Employee: Candice Lockheart
Employer: Wakefield Engineering
Insurer: AIU Insurance Company
Board No.: 03672897

(Judges Wilson, Carroll and Levine)

Winfred A. Eckenreiter, Esq., for the employee
Diane J. Bonafede, Esq., for the insurer

WILSON, J. The insurer appeals the decision of an administrative judge in which the employee was awarded ongoing § 34 benefits, reasonable and necessary medical treatment, and attorney's fees and costs. After a review of the record we recommit the case for hearing de novo. 1

The employee, Candice Lockheart, is presently thirty-three years of age and has obtained her G.E.D. Her prior employment was varied and included employment in restaurant settings. In July 1997, Ms. Lockheart commenced employment with Wakefield Engineering as a setup technician. Her classification as of the date of injury was technician with general duties of cleaning and fixing machinery. (Dec. 4.)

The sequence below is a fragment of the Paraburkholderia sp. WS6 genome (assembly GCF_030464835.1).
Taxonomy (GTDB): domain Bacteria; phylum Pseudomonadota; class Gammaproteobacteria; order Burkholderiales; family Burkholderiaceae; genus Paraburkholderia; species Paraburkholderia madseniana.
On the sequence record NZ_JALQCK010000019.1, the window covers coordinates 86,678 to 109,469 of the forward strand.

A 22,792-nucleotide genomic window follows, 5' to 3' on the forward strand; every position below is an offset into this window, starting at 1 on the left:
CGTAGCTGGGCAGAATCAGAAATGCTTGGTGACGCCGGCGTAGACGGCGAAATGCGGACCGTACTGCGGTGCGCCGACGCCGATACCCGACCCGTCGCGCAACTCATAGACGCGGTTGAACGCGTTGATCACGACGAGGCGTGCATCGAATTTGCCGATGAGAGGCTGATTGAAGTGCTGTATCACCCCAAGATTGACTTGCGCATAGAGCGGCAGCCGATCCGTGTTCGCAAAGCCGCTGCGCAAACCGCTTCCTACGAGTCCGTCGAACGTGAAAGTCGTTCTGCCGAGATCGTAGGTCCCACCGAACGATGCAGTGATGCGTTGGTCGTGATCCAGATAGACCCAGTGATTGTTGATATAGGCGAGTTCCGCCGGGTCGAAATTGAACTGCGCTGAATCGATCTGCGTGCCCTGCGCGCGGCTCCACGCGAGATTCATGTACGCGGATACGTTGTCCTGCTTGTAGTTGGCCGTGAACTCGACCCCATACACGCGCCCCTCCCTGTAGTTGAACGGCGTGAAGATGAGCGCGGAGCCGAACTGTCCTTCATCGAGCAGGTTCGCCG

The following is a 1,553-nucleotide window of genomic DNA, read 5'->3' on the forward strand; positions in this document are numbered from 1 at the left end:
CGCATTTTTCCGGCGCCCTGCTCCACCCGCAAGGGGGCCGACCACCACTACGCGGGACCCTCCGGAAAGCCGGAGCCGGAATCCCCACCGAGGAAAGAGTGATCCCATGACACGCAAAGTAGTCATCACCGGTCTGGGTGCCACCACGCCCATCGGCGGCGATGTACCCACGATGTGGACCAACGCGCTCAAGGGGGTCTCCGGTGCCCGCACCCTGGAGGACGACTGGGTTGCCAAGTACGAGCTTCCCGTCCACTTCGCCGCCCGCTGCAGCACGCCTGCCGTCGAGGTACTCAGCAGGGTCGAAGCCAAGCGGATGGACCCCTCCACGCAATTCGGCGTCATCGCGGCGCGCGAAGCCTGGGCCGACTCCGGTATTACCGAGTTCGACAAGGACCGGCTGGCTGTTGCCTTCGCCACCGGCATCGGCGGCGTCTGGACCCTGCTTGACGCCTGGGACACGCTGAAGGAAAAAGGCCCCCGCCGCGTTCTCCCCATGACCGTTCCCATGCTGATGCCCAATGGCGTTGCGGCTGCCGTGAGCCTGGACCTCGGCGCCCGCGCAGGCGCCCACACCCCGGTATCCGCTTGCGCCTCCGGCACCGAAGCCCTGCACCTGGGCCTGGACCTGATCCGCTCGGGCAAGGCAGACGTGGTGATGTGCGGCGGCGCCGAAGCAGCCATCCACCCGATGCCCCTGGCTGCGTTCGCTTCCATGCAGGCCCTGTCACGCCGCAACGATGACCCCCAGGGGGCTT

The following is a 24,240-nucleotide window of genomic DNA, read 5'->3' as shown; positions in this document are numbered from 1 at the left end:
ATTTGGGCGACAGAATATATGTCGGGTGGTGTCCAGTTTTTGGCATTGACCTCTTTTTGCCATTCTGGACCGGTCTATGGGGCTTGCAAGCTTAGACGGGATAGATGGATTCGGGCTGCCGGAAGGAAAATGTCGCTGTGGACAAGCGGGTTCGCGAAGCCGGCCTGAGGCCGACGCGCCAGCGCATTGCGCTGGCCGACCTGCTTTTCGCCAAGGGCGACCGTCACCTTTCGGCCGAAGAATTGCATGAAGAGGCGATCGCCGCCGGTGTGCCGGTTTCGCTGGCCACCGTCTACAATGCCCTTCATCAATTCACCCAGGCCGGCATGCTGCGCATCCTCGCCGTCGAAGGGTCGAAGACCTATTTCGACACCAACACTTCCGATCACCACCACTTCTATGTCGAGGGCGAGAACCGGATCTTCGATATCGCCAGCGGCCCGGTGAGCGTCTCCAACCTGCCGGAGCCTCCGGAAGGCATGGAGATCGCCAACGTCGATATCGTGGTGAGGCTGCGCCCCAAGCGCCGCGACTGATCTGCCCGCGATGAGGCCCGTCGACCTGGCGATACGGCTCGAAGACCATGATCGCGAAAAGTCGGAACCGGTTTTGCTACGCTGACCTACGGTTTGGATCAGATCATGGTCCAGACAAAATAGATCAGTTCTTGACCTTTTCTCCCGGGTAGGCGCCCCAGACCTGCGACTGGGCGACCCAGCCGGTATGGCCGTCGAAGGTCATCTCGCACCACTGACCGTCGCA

On September 17, 1997, a supervisor requested that the employee check a co-worker's saw. As a result of the request, the employee became involved in a confrontation with several co-workers during which one co-worker held her left wrist, another held her right arm, and a third physically assaulted her. Three days later, on September 20, 1997, Ms. Lockheart treated at St. Luke's Hospital for injuries to her right arm and right shoulder. (Dec. 4-5.)